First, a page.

After months of rumors and speculation Windows 10 for phones has been officially unveiled by Microsoft. Forget Windows Phone 9, in fact forget Windows Phone altogether, because this is just Windows...on a phone.
There's a whole lot more to dive in to than that though, so settle down and tuck in to all the tasty details about Microsoft's upcoming mobile (and desktop) operating system.
Updates: Windows 10 for phones has been officially announced and we have all the details, from the look to the features and even a hint at the launch date.
Cut to the chase
- What is it? The next major upgrade for Windows Phone
- When is it out? Later in 2015
- What will it cost? Nothing, it's a free download
Windows 10 for phones release date
Windows 10 will ship for desktops later in 2015 and there's every chance that the phone version will arrive at around the same time. Unfortunately Microsoft isn't getting any more specific than that at the moment.
However a preview build is expected to land in February, probably after the first weekend of the month, though this will be an unfinished version aimed more at developers than end users.
The good news is that when it does fully launch it will be available for a year as a free upgrade to existing Windows devices, including those running Windows Phone 8.1. So if you have a Windows Phone 8.1 handset you should be able to get Windows 10 on it before the year is out.
One OS to rule them all
The key thing to know about Windows 10 for phones is that while the version running on your handset will be optimised for a smaller screen it's still just considered Windows 10.
So apps and features will look similar on your phone to on your desktop. You get the full versions of Office, Word and PowerPoint and they will look and operate much the same as the desktop versions.
Settings screens will also look and operate in the same manner across devices and apps will be universal, so Photos, Music, Videos and more will be much the same on desktop, phone and tablet and you can switch between Windows devices almost seamlessly.
It's all about unity
Speaking of seamless switching, Windows 10 is designed to be unified between devices, not just with a similar look and universal apps, but by having phone and desktop work together.
So for example if you clear a notification from the Action Centre on your Windows 10 phone, it will also disappear on your computer and vice-versa.
You'll also be able to open and edit Microsoft Office documents on all your different devices, as files will be synced in the cloud and a recent docs list will give you quick access.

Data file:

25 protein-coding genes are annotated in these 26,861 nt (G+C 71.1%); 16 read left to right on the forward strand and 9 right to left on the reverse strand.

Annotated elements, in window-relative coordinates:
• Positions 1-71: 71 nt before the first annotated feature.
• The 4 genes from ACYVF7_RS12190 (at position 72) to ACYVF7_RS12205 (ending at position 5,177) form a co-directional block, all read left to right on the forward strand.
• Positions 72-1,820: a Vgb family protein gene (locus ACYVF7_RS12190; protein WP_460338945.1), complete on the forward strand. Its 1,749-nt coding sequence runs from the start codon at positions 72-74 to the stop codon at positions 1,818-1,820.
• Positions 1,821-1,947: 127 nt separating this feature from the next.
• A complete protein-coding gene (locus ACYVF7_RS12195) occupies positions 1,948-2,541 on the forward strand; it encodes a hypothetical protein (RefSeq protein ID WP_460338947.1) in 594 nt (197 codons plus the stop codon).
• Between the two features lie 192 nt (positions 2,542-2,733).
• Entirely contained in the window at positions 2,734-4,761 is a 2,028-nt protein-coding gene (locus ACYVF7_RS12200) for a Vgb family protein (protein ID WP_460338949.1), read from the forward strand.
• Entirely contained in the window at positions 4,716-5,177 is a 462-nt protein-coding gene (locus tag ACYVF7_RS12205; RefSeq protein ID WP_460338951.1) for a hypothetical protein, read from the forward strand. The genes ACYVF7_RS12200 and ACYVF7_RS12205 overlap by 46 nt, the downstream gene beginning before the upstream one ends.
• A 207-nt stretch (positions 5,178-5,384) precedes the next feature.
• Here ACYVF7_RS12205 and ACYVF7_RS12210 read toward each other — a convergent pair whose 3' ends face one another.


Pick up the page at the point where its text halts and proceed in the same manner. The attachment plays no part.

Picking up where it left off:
You'll still get live tiles with Windows 10 for phones and it doesn't look identical to the desktop version, but it's not far off. A background image will bleed through the translucent tiles, allowing you to personalise the Start screen beyond just changing the colours.
Swipe to the right and you'll get an apps list as before, but now recently installed apps will be shown at the top, so you can more easily find whatever you last downloaded.
There's also a new layout to the settings screen, making it look a lot more like the version found on desktop and tablets.
Keyboard and messaging
The keyboard is getting a bit of a touch-up on Windows 10 for phones. It's still the Word Flow keyboard from Windows Phone 8.1, but now it can be resized and even moved around the screen, so you can position it perfectly for your device and fingers.
Plus you can look forward to in-line messaging, allowing you to switch between SMS and Skype without switching apps and it's rocking some fancy dictation skills, as it can output symbols rather than writing the word and will even head into your contacts list to check how you spell a person's name when you speak it.
Camera and photos
The new photos app will be one of many universal apps and being universal it also syncs your images across all your Windows 10 devices using OneDrive.
Not only that, it also removes duplicate images, automatically creates albums and automatically enhances your photos by removing red eye and the like.
If you're not using a Lumia phone then you'll also see some big changes to the camera app, as Lumia Camera is becoming the default app on all Windows 10 handsets. It brings with it auto-HDR, 4K video recording, Rich Capture (which can combine images to create one superior photo) and Dynamic Flash, which takes a photo both with and without flash and then lets you adjust the flash level after the fact.
If you're already using a Lumia then you won't have to wait for Windows 10 for phones to make use of these features, but the new version of Lumia Camera will also be faster both to launch and take photos than the current version.
Big things are happening to Internet Explorer as part of Windows 10, in fact it's not even clear whether the new version will be called Internet Explorer, as it's currently codenamed Project Spartan.
The biggest addition is that on desktop at least you can now mark up web pages with notes and drawings and then share them with other users, though we're not sure whether this feature will be available on the smartphone version or not.
More to come
That's all we know so far but with a preview build of Windows 10 for phones launching in February we're bound to find out more soon. In the meantime head on through to the next page to read up on all the rumors we heard in the run up to the announcement.